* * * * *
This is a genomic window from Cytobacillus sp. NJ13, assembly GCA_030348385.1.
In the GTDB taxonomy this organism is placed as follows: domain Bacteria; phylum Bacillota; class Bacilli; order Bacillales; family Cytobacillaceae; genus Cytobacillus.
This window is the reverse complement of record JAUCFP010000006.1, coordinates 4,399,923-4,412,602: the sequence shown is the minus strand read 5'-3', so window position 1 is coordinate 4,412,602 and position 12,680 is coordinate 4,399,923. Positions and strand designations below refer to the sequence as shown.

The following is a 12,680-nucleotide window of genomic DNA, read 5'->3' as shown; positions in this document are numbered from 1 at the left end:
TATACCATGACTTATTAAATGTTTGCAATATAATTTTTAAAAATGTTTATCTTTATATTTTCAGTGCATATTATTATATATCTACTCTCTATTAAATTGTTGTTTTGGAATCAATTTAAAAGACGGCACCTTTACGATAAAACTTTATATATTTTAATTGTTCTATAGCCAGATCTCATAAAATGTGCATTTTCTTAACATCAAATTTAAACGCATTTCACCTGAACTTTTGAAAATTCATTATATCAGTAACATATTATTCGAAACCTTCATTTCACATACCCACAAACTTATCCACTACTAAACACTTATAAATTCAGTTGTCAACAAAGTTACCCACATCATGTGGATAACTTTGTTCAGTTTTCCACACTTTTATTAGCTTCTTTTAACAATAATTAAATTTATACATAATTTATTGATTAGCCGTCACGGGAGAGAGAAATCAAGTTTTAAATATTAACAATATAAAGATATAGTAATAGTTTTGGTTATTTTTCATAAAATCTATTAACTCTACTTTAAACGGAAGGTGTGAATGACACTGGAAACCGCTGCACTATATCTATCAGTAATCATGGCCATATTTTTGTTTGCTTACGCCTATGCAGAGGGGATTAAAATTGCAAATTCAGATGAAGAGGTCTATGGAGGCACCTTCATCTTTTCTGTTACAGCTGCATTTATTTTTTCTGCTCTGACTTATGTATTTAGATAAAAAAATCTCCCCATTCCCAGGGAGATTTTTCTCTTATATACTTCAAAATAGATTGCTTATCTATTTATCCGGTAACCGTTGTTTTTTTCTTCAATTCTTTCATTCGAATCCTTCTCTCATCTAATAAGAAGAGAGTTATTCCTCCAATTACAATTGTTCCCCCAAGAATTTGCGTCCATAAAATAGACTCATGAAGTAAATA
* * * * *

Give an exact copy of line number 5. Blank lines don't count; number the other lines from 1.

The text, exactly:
TATACCATGACTTATTAAATGTTTGCAATATAATTTTTAAAAATGTTTATCTTTATATTTTCAGTGCATATTATTATATATCTACTCTCTATTAAATTGTTGTTTTGGAATCAATTTAAAAGACGGCACCTTTACGATAAAACTTTATATATTTTAATTGTTCTATAGCCAGATCTCATAAAATGTGCATTTTCTTAACATCAAATTTAAACGCATTTCACCTGAACTTTTGAAAATTCATTATATCAGTAACATATTATTCGAAACCTTCATTTCACATACCCACAAACTTATCCACTACTAAACACTTATAAATTCAGTTGTCAACAAAGTTACCCACATCATGTGGATAACTTTGTTCAGTTTTCCACACTTTTATTAGCTTCTTTTAACAATAATTAAATTTATACATAATTTATTGATTAGCCGTCACGGGAGAGAGAAATCAAGTTTTAAATATTAACAATATAAAGATATAGTAATAGTTTTGGTTATTTTTCATAAAATCTATTAACTCTACTTTAAACGGAAGGTGTGAATGACACTGGAAACCGCTGCACTATATCTATCAGTAATCATGGCCATATTTTTGTTTGCTTACGCCTATGCAGAGGGGATTAAAATTGCAAATTCAGATGAAGAGGTCTATGGAGGCACCTTCATCTTTTCTGTTACAGCTGCATTTATTTTTTCTGCTCTGACTTATGTATTTAGATAAAAAAATCTCCCCATTCCCAGGGAGATTTTTCTCTTATATACTTCAAAATAGATTGCTTATCTATTTATCCGGTAACCGTTGTTTTTTTCTTCAATTCTTTCATTCGAATCCTTCTCTCATCTAATAAGAAGAGAGTTATTCCTCCAATTACAATTGTTCCCCCAAGAATTTGCGTCCATAAAATAGACTCATGAAGTAAATA